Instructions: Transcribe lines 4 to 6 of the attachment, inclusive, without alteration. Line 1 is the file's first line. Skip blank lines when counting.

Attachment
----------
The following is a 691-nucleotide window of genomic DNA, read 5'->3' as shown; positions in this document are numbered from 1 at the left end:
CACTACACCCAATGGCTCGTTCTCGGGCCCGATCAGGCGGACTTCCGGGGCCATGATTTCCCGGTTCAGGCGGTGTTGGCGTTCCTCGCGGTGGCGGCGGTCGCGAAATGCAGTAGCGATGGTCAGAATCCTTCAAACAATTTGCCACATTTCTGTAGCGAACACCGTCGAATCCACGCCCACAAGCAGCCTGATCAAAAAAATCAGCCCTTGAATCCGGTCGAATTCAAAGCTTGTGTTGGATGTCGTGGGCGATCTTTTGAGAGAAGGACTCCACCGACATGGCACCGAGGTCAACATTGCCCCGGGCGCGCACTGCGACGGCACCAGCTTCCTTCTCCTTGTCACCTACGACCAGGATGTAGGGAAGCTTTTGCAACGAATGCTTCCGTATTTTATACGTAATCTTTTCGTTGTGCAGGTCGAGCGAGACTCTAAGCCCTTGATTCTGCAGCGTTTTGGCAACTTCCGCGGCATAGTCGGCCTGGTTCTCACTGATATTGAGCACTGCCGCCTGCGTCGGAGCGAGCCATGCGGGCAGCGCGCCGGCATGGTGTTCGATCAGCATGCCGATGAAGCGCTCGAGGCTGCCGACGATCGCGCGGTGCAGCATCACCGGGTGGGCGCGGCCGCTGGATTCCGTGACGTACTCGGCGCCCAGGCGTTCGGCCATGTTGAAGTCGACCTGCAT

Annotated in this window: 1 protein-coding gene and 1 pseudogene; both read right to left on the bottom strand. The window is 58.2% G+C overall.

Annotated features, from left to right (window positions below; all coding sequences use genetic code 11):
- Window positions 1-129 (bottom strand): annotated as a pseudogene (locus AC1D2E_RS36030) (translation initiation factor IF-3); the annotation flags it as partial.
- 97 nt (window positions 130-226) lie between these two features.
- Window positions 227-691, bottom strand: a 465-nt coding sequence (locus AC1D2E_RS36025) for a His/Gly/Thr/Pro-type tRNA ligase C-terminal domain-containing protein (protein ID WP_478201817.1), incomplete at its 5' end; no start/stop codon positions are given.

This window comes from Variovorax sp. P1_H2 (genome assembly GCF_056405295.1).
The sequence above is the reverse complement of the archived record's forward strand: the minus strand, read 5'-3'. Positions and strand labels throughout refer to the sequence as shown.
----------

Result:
Annotated features, from left to right (window positions below; all coding sequences use genetic code 11):
- Window positions 1-129 (bottom strand): annotated as a pseudogene (locus AC1D2E_RS36030) (translation initiation factor IF-3); the annotation flags it as partial.
- 97 nt (window positions 130-226) lie between these two features.